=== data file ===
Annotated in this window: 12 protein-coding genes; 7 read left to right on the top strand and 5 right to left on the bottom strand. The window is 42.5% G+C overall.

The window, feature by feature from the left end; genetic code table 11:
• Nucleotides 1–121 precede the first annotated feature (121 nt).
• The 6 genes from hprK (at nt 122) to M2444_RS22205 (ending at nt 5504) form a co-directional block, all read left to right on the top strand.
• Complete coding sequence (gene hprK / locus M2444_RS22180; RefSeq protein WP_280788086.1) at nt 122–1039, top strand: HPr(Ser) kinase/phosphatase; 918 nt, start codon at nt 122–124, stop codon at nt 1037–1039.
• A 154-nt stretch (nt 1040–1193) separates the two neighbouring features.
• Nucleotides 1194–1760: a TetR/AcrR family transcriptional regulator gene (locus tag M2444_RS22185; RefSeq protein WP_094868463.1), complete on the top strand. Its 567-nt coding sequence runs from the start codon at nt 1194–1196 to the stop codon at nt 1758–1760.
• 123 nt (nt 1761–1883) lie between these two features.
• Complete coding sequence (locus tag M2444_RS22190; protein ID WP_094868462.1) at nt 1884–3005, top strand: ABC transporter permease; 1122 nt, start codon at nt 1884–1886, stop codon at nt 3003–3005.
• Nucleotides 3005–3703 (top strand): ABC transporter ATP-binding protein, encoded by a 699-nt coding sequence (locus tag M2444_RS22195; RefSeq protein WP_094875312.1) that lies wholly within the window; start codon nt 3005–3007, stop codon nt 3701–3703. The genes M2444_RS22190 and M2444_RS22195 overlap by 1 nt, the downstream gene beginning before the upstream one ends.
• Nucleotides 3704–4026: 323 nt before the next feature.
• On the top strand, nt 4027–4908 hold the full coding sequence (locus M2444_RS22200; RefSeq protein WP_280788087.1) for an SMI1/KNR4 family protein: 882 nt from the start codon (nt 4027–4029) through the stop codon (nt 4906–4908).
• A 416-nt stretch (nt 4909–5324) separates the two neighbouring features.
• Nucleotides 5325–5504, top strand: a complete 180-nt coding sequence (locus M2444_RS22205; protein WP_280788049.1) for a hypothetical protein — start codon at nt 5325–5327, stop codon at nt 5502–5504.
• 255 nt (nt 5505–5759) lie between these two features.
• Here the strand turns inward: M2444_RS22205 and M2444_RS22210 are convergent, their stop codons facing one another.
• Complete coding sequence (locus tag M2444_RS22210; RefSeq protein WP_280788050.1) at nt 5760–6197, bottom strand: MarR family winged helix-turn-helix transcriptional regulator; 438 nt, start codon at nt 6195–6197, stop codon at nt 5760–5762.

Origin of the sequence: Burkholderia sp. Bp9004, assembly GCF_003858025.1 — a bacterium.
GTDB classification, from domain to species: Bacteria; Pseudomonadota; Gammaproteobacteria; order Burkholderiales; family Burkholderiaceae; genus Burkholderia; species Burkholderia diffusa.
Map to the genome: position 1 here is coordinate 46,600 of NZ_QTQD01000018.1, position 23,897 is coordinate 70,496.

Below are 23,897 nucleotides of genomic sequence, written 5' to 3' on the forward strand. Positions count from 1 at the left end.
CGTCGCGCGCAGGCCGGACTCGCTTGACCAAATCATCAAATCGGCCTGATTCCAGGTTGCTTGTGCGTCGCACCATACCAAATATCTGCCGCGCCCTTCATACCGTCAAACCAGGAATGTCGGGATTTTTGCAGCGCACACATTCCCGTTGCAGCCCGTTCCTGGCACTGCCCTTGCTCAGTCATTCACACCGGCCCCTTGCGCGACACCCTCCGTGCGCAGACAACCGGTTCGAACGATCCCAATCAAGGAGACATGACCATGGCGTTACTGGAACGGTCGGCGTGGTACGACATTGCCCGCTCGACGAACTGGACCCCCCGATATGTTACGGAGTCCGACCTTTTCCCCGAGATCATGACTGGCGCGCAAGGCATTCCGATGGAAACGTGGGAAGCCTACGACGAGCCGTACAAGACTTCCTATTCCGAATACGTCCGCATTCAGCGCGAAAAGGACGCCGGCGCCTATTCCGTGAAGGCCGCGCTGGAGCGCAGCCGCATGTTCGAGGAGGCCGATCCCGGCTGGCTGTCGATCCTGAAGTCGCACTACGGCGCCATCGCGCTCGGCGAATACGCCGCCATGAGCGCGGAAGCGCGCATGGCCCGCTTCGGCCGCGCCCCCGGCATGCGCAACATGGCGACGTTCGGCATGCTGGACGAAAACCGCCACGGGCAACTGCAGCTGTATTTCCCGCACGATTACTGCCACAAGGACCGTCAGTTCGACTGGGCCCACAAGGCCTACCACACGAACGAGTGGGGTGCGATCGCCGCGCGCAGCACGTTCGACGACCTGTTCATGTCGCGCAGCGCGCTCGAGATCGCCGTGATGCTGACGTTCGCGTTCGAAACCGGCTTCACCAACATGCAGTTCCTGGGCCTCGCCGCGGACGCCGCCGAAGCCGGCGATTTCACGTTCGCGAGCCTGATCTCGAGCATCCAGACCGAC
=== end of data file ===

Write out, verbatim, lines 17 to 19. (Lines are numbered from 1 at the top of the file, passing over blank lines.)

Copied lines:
• Complete coding sequence (locus tag M2444_RS22210; RefSeq protein WP_280788050.1) at nt 5760–6197, bottom strand: MarR family winged helix-turn-helix transcriptional regulator; 438 nt, start codon at nt 6195–6197, stop codon at nt 5760–5762.

Origin of the sequence: Burkholderia sp. Bp9004, assembly GCF_003858025.1 — a bacterium.
GTDB classification, from domain to species: Bacteria; Pseudomonadota; Gammaproteobacteria; order Burkholderiales; family Burkholderiaceae; genus Burkholderia; species Burkholderia diffusa.